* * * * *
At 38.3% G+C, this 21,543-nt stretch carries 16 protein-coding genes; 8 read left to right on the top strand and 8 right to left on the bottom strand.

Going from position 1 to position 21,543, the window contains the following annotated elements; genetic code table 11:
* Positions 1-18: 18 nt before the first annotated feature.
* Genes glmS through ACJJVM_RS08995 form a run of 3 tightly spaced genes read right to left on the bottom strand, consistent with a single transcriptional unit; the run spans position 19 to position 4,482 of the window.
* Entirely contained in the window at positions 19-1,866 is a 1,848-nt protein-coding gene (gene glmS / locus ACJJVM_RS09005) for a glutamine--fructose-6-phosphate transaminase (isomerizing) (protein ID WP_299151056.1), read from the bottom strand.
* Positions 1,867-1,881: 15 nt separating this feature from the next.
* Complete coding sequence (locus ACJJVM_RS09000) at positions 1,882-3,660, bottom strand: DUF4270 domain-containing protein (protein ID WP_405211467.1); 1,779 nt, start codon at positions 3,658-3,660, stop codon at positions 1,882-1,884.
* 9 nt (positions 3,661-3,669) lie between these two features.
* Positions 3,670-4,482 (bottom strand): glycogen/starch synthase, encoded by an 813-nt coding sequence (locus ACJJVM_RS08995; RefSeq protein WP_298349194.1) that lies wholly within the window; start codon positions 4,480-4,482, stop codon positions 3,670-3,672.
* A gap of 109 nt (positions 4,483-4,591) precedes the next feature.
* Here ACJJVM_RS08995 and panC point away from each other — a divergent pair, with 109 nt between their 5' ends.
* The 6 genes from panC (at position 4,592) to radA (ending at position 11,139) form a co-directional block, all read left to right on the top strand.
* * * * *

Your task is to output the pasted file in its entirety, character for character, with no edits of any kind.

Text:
At 38.3% G+C, this 21,543-nt stretch carries 16 protein-coding genes; 8 read left to right on the top strand and 8 right to left on the bottom strand.

Going from position 1 to position 21,543, the window contains the following annotated elements; genetic code table 11:
* Positions 1-18: 18 nt before the first annotated feature.
* Genes glmS through ACJJVM_RS08995 form a run of 3 tightly spaced genes read right to left on the bottom strand, consistent with a single transcriptional unit; the run spans position 19 to position 4,482 of the window.
* Entirely contained in the window at positions 19-1,866 is a 1,848-nt protein-coding gene (gene glmS / locus ACJJVM_RS09005) for a glutamine--fructose-6-phosphate transaminase (isomerizing) (protein ID WP_299151056.1), read from the bottom strand.
* Positions 1,867-1,881: 15 nt separating this feature from the next.
* Complete coding sequence (locus ACJJVM_RS09000) at positions 1,882-3,660, bottom strand: DUF4270 domain-containing protein (protein ID WP_405211467.1); 1,779 nt, start codon at positions 3,658-3,660, stop codon at positions 1,882-1,884.
* 9 nt (positions 3,661-3,669) lie between these two features.
* Positions 3,670-4,482 (bottom strand): glycogen/starch synthase, encoded by an 813-nt coding sequence (locus ACJJVM_RS08995; RefSeq protein WP_298349194.1) that lies wholly within the window; start codon positions 4,480-4,482, stop codon positions 3,670-3,672.
* A gap of 109 nt (positions 4,483-4,591) precedes the next feature.
* Here ACJJVM_RS08995 and panC point away from each other — a divergent pair, with 109 nt between their 5' ends.
* The 6 genes from panC (at position 4,592) to radA (ending at position 11,139) form a co-directional block, all read left to right on the top strand.